Previous Challenge Entry (Level 2 – Intermediate)
Topic: Retreat (as in quiet time away) (08/01/05)
TITLE: Mountain Top Experience
By Jan Warrick
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Heading off toward his mountain cabin his mind drifted over the last several months. Just thinking about work tired him. “How can they expect me to keep up that pace?”
The sixteen-hour days and working weekends had taken a toll on him physically and emotionally. Now quick to anger and more prone to illness his body slowly weakened under the incredible strain.
“At least I have this time to recuperate”, he thought. “Lord”, he prayed, “help me use this time to get closer to you. Let this vacation be a time I learn to lean on you completely.”
Slowly winding up the mountain road, he squinted into the darkness. “It’s amazing how dark it is without streetlights”, he remarked to himself. “But it’s so nice not to be around people right now.”
Startled at sudden lights in his rearview mirror he cringed at the speed of an approaching vehicle. Sheer mountain walls on his right and a steep drop off to his left didn’t give him much maneuvering room. “Hold on buddy. I will pull over in the next turnout and let you by.”
The vehicle didn’t even slow as it screeched passed and cut him off as it darted back in front.
“You idiot!” he shouted. “Where did you learn to drive?”
Flashing his headlights to bright he tailed the truck as they both wildly raced up the road.
Suddenly the truck slowed.
“What do you think you’re doing?!” he shouted again.
Romping on the accelerator he raced around the now slow moving truck and flipped the one finger salute to the driver as he passed.
“I swear I thought I left the nuts in the city!” he stormed.
Looking in his rearview mirror he saw no sign of his nemesis, the truck. He settled back to squinting into the darkness knowing he would be to his destination in a few hours.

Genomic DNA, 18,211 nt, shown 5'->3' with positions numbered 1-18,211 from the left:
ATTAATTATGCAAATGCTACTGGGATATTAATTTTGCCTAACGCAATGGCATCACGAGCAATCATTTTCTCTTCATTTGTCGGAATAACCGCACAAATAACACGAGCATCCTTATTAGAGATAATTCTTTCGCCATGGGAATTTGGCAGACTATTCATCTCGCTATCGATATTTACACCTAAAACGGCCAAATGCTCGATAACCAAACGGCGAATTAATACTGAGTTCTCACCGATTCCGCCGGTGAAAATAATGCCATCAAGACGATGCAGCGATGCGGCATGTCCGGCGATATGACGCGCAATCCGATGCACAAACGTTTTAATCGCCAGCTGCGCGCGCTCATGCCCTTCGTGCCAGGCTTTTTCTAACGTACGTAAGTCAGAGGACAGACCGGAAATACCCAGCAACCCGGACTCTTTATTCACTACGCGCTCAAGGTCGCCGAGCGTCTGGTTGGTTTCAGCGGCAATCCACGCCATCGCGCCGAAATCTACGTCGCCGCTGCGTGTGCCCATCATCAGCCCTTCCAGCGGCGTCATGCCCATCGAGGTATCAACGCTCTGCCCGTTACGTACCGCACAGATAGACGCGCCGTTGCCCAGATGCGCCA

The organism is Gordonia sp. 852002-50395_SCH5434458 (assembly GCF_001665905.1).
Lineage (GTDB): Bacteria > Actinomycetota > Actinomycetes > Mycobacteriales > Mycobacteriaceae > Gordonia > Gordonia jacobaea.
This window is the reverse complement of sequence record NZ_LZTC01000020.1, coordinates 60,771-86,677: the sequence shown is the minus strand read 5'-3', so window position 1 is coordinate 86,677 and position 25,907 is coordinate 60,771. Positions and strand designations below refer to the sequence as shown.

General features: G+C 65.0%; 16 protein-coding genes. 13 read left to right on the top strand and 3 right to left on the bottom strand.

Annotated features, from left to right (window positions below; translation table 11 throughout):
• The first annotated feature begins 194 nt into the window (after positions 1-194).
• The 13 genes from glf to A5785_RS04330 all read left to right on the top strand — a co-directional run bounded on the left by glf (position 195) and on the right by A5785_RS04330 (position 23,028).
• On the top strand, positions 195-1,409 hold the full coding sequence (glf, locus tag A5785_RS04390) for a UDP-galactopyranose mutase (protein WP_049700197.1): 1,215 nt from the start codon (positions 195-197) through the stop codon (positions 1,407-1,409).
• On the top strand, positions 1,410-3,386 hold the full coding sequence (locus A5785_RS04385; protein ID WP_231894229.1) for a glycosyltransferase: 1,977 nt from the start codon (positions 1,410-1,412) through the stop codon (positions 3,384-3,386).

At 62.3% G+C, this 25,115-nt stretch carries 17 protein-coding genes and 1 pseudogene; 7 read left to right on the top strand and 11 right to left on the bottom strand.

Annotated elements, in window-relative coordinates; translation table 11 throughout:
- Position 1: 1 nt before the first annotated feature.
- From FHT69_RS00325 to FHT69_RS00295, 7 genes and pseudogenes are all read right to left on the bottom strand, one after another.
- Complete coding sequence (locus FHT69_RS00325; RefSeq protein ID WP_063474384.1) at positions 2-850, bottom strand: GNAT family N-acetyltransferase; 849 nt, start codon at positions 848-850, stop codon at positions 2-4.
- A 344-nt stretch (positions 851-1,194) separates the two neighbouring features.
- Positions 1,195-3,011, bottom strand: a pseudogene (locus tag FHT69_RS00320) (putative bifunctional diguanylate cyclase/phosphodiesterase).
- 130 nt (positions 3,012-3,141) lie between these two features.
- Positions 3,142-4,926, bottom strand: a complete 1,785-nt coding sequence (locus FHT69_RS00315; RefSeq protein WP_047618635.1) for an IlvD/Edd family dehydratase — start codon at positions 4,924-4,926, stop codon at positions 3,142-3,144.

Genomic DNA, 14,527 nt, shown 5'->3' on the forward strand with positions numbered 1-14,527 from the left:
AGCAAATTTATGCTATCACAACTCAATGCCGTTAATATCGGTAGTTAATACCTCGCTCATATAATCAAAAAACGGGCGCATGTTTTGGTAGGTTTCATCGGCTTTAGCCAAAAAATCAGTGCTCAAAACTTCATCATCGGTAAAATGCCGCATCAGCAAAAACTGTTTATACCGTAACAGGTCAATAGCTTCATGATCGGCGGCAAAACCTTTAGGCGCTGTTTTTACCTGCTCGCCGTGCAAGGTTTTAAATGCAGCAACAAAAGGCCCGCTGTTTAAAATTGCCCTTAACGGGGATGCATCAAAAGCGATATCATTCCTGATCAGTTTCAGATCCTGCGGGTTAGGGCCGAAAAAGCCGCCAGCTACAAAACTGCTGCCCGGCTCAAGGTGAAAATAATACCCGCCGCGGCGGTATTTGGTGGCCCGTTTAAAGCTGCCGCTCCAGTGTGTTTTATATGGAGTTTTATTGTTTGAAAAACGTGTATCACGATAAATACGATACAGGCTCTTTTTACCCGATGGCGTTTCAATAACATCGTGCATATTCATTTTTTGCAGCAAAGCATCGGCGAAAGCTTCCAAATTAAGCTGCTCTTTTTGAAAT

“Boy, I haven’t used that kind of sign language in a long time”, he mused. “I probably shouldn’t have done that. I shouldn’t let people get to me. Isn’t that what I tell everyone else? Time to start taking my own advice.”
Without warning, his car lurched out of control. He struggled desperately to avoid going over the edge. Tires squealing on pavement he managed to get his car to the middle of the road. Again his car lurched forward, this time he caught movement. The truck, headlights off, was setting up to ram him again.
“Oh God, help me.”
To his right, an opening in the rock face revealed forested land. Slamming on his brakes, his car groaned under the sudden change of direction. Car still rolling he jumped out and landed hard on the ground. Surprised he wasn’t hurt he ran into the tree line.
“What do I do now Lord?”
On the road he heard the truck slide to a stop, its door open and slam shut. Quick footsteps headed his direction.
He set off in a blind run through the trees. Stumbling, falling, tripping he was barely eluding his pursuer. Sloshing through a creek he prayed. “God help me.”
Again he tripped and fell. A bullet slammed into the tree above his head.
“God I don’t want to die! Help me Lord!”
Running frantically, he found a boulder to hide behind. Crouching behind it, his chest heaving from the exertion and altitude, he searched for more shelter. He felt so exposed, so vulnerable.
“I don’t have the strength to keep running Lord. You have to help me!” he whispered.
A flash light beam played with the trees around him. Sweeping back and forth, its search coming ever closer to finding him.
“God I have no where else to go. If you don’t do something now, I’m a dead man!”
Panicked he played options though his head, all ending with the inevitable conclusion of a bullet plowing through his back.
The beam of light was nearly on him.
“God, help me to trust you no matter what you have in store for me.”
The beam suddenly went black. The sound of the flashlight being hit and shook reached his ears. “Blast!” shouted the hunter, then his footsteps unmistakably retreating toward the road again. Barely, in the distance, he heard the truck start and drive away.
“Thank you Lord” he wept quietly. But next time can my lesson be less dramatic?”
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